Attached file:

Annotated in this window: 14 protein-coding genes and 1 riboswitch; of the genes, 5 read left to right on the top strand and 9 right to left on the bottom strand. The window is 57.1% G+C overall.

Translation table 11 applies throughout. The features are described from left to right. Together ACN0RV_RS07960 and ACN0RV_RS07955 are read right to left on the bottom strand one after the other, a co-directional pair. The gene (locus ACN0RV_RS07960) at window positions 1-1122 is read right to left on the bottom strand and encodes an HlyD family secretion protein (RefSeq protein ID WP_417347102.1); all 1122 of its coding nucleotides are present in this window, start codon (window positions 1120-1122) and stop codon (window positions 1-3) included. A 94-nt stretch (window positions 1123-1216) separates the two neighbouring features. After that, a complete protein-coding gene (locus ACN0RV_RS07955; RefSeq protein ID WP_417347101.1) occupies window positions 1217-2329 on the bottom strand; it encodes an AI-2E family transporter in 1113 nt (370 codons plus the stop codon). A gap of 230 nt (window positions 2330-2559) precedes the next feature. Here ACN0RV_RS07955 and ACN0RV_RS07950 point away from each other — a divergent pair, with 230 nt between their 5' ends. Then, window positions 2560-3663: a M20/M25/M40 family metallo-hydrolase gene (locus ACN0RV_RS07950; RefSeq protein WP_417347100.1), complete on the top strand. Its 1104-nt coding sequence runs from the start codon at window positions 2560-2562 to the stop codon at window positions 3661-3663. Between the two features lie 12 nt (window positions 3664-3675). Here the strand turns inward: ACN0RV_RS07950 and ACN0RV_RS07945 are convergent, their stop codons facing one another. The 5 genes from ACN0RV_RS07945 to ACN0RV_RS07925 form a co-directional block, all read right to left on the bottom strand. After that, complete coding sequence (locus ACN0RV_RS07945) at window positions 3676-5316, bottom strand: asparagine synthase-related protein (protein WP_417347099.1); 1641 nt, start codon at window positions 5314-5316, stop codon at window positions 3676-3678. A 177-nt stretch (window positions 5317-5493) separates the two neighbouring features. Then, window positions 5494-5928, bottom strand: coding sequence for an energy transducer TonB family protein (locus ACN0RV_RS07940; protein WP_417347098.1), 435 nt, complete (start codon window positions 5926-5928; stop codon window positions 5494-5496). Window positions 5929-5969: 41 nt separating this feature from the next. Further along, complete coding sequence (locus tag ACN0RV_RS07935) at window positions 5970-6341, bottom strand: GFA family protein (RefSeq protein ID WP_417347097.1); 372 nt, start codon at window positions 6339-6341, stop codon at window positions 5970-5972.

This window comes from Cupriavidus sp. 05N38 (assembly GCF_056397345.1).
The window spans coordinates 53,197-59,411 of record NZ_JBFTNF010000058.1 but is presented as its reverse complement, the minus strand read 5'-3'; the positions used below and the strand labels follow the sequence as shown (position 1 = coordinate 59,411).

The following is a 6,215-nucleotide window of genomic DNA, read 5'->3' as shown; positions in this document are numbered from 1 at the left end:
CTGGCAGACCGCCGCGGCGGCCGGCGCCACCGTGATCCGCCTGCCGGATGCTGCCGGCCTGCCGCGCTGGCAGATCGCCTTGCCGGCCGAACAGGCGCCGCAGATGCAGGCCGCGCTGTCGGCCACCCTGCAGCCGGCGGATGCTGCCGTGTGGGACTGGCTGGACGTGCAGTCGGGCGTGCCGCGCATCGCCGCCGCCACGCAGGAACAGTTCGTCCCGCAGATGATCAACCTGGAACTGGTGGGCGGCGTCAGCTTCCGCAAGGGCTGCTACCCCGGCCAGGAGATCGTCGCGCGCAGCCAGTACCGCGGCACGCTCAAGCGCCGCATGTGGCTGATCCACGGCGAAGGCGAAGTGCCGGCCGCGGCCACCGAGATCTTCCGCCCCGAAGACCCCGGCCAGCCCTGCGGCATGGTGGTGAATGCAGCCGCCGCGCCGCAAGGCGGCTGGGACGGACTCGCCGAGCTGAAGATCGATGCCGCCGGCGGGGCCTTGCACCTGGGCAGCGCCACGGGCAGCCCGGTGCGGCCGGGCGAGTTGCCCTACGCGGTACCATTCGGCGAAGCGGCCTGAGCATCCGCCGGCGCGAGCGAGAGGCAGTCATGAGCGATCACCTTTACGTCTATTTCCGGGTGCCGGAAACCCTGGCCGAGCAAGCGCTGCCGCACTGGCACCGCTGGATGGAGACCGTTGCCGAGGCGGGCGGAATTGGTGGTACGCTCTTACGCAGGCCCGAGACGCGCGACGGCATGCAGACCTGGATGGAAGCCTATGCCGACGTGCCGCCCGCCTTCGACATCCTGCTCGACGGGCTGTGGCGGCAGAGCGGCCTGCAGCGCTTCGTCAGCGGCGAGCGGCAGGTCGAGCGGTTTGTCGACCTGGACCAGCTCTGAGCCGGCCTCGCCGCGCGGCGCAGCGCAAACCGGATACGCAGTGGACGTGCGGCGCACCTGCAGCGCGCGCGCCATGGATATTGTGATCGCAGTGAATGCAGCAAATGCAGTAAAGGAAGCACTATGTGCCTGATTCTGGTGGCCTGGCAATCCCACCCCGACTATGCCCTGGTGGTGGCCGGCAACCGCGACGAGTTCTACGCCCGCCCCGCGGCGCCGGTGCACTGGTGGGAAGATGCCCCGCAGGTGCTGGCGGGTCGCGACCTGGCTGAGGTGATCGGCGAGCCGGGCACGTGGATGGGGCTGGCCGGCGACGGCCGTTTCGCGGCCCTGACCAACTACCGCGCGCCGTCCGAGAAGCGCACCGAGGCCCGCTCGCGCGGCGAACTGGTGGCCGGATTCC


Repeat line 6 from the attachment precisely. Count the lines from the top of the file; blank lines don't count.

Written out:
CTGGCAGACCGCCGCGGCGGCCGGCGCCACCGTGATCCGCCTGCCGGATGCTGCCGGCCTGCCGCGCTGGCAGATCGCCTTGCCGGCCGAACAGGCGCCGCAGATGCAGGCCGCGCTGTCGGCCACCCTGCAGCCGGCGGATGCTGCCGTGTGGGACTGGCTGGACGTGCAGTCGGGCGTGCCGCGCATCGCCGCCGCCACGCAGGAACAGTTCGTCCCGCAGATGATCAACCTGGAACTGGTGGGCGGCGTCAGCTTCCGCAAGGGCTGCTACCCCGGCCAGGAGATCGTCGCGCGCAGCCAGTACCGCGGCACGCTCAAGCGCCGCATGTGGCTGATCCACGGCGAAGGCGAAGTGCCGGCCGCGGCCACCGAGATCTTCCGCCCCGAAGACCCCGGCCAGCCCTGCGGCATGGTGGTGAATGCAGCCGCCGCGCCGCAAGGCGGCTGGGACGGACTCGCCGAGCTGAAGATCGATGCCGCCGGCGGGGCCTTGCACCTGGGCAGCGCCACGGGCAGCCCGGTGCGGCCGGGCGAGTTGCCCTACGCGGTACCATTCGGCGAAGCGGCCTGAGCATCCGCCGGCGCGAGCGAGAGGCAGTCATGAGCGATCACCTTTACGTCTATTTCCGGGTGCCGGAAACCCTGGCCGAGCAAGCGCTGCCGCACTGGCACCGCTGGATGGAGACCGTTGCCGAGGCGGGCGGAATTGGTGGTACGCTCTTACGCAGGCCCGAGACGCGCGACGGCATGCAGACCTGGATGGAAGCCTATGCCGACGTGCCGCCCGCCTTCGACATCCTGCTCGACGGGCTGTGGCGGCAGAGCGGCCTGCAGCGCTTCGTCAGCGGCGAGCGGCAGGTCGAGCGGTTTGTCGACCTGGACCAGCTCTGAGCCGGCCTCGCCGCGCGGCGCAGCGCAAACCGGATACGCAGTGGACGTGCGGCGCACCTGCAGCGCGCGCGCCATGGATATTGTGATCGCAGTGAATGCAGCAAATGCAGTAAAGGAAGCACTATGTGCCTGATTCTGGTGGCCTGGCAATCCCACCCCGACTATGCCCTGGTGGTGGCCGGCAACCGCGACGAGTTCTACGCCCGCCCCGCGGCGCCGGTGCACTGGTGGGAAGATGCCCCGCAGGTGCTGGCGGGTCGCGACCTGGCTGAGGTGATCGGCGAGCCGGGCACGTGGATGGGGCTGGCCGGCGACGGCCGTTTCGCGGCCCTGACCAACTACCGCGCGCCGTCCGAGAAGCGCACCGAGGCCCGCTCGCGCGGCGAACTGGTGGCCGGATTCC